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Atractus apophis PASSOS & LYNCH, 2010

IUCN Red List - Atractus apophis - Data Deficient, DD

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Higher TaxaColubridae (Dipsadinae), Colubroidea, Caenophidia, Alethinophidia, Serpentes, Squamata (snakes) 
Subspecies 
Common Names 
SynonymAtractus apophis PASSOS & LYNCH 2010
Atractus apophis — WALLACH et al. 2014: 68 
DistributionColombia (Huila)

Type locality: Parque Arqueológico San Augustín, municipality of San Augustín (01° 53’ N, 76° 16’ W, ca. 1640 m elevation), department of Huila, Colombia. Map legend:
Type locality - Type locality.
TDWG region - Region according to the TDWG standard, not a precise distribution map.

NOTE: TDWG regions are generated automatically from the text in the distribution field and not in every cases it works well. We are working on it.
 
Reproduction 
TypesHolotype: ICN 10822, adult male, collected on 30 October 1993 by Aurita Bello 
CommentSpecimens: this species has been described based on a single specimen.

Diagnosis.—Atractus apophis is distin- guished from all congeners by having: (1) 17/ 17/17 smooth dorsal scale rows; (2) two postoculars; (3) moderate loreal; (4) temporals 1 + 2; (5) seven supralabials, third and fourth contacting orbit; (6) seven infralabials, first three contacting chinshields; (7) five maxillary teeth; (8) four gular scale rows; (9) four preventrals; (10) 167 ventrals in the single male; (11) 34 subcaudals; (12) black dorsum with small and nearly indistinct beige dots; (13) black venter with disperse creamish white squared blotches; (14) moderate body size, single male 379 mm SVL; (15) moderate tail lengthinthemale(14.2%SVL);(16)hemipenis slightly bilobed, semicapitate, and semi-calyculate.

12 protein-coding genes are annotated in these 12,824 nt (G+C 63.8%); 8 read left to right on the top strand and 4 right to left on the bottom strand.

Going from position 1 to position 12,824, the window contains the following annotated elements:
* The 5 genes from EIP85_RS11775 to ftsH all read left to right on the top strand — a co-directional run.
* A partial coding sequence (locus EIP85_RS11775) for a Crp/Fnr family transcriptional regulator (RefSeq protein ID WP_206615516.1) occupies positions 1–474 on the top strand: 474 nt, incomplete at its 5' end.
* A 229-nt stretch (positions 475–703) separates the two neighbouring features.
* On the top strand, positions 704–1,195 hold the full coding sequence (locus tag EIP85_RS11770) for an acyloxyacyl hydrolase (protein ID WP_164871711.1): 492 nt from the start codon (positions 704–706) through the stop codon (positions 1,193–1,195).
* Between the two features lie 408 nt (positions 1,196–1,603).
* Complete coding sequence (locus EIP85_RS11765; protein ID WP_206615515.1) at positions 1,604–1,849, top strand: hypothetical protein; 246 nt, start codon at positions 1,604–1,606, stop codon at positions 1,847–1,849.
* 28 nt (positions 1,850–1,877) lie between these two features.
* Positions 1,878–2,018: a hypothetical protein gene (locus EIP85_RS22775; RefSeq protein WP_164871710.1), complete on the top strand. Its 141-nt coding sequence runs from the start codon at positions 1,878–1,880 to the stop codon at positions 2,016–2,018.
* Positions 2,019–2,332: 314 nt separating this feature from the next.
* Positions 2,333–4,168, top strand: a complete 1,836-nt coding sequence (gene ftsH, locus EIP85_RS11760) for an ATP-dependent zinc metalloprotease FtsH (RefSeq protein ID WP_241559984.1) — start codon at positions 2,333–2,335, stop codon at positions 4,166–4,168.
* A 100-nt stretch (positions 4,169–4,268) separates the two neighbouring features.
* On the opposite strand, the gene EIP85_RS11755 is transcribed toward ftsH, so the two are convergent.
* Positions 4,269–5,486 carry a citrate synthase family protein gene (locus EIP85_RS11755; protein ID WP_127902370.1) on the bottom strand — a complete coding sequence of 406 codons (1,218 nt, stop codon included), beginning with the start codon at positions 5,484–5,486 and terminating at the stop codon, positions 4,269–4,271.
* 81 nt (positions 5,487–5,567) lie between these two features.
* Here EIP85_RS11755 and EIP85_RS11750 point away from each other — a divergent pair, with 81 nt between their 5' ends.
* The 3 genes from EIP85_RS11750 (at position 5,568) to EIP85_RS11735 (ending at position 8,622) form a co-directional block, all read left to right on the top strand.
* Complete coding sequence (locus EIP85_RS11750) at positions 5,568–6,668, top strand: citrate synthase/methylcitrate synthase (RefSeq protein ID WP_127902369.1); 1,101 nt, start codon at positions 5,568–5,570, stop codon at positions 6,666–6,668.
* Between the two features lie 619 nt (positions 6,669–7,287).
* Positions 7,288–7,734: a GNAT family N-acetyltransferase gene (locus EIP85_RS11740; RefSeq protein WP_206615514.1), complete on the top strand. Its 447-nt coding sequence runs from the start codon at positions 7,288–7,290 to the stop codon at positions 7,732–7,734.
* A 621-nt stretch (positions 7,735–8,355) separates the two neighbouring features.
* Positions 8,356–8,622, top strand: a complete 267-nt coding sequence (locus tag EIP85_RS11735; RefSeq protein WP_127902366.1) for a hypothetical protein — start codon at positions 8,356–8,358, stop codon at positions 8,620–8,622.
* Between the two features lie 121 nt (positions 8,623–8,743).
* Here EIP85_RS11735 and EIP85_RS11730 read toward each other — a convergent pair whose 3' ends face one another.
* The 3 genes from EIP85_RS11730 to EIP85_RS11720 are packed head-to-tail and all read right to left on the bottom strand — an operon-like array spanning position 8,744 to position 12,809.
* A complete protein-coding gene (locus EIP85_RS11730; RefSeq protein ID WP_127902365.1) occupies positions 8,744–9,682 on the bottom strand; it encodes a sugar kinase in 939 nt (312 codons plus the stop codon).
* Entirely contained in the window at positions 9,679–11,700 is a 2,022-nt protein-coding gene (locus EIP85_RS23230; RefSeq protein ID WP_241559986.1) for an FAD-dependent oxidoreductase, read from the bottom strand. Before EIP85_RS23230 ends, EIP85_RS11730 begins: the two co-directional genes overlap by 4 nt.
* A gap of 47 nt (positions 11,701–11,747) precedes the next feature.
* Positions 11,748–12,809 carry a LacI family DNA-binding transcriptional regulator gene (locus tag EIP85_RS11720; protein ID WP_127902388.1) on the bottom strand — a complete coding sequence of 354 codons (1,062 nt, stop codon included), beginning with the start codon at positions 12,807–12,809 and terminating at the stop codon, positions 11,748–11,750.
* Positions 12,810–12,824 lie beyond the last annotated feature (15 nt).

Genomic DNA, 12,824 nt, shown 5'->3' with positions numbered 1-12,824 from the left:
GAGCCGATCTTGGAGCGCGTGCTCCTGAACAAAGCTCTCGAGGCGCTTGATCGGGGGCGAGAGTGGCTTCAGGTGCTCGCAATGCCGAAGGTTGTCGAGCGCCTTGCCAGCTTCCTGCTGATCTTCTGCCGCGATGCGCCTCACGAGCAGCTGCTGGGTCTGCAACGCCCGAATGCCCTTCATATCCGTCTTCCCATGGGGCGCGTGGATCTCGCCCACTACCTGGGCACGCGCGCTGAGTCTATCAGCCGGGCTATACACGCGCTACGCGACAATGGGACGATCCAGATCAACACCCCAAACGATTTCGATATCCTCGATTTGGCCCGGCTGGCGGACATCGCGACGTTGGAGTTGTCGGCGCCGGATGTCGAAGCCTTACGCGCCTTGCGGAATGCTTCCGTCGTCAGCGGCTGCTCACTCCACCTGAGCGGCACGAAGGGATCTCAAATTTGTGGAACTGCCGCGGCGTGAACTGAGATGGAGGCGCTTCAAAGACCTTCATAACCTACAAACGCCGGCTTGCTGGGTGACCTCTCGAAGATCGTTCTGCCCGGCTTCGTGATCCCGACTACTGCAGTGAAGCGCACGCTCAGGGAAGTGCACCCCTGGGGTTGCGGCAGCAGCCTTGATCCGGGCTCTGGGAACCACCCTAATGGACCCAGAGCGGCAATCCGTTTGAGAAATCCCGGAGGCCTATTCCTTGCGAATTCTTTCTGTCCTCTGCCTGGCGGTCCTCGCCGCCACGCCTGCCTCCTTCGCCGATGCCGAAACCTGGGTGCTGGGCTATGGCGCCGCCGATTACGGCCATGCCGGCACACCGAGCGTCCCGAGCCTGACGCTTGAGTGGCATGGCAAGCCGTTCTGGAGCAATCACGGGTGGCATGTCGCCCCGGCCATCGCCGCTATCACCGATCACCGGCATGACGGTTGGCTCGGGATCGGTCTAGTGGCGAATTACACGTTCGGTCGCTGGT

EtymologyEtymology.—The specific epithet ‘‘apophis’’ refers to the Latin name of the snake-like monster Aped or Apófis from Egyptian mythology. This creature, according to old Egypt legend, inhabited the underground of the earth and fought with the God Rá at each night-fall. Aped was always defeated and killed by Rá, but resurrected in the next day for new combat. The word is used here in allusion to the secretive habits of Atractus apophis. 
References
  • Passos, Paulo and John D. Lynch 2010. Revision of Atractus (Serpentes: Dipsadidae) from Middle and Upper Magdalena Drainage of Colombia. Herpetological Monographs 24 (1): 149-173 - get paper here
  • Wallach, Van; Kenneth L. Williams , Jeff Boundy 2014. Snakes of the World: A Catalogue of Living and Extinct Species. Taylor and Francis, CRC Press, 1237 pp.
 
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http://reptile-database.reptarium.cz/species?genus=Atractus&species=apophis

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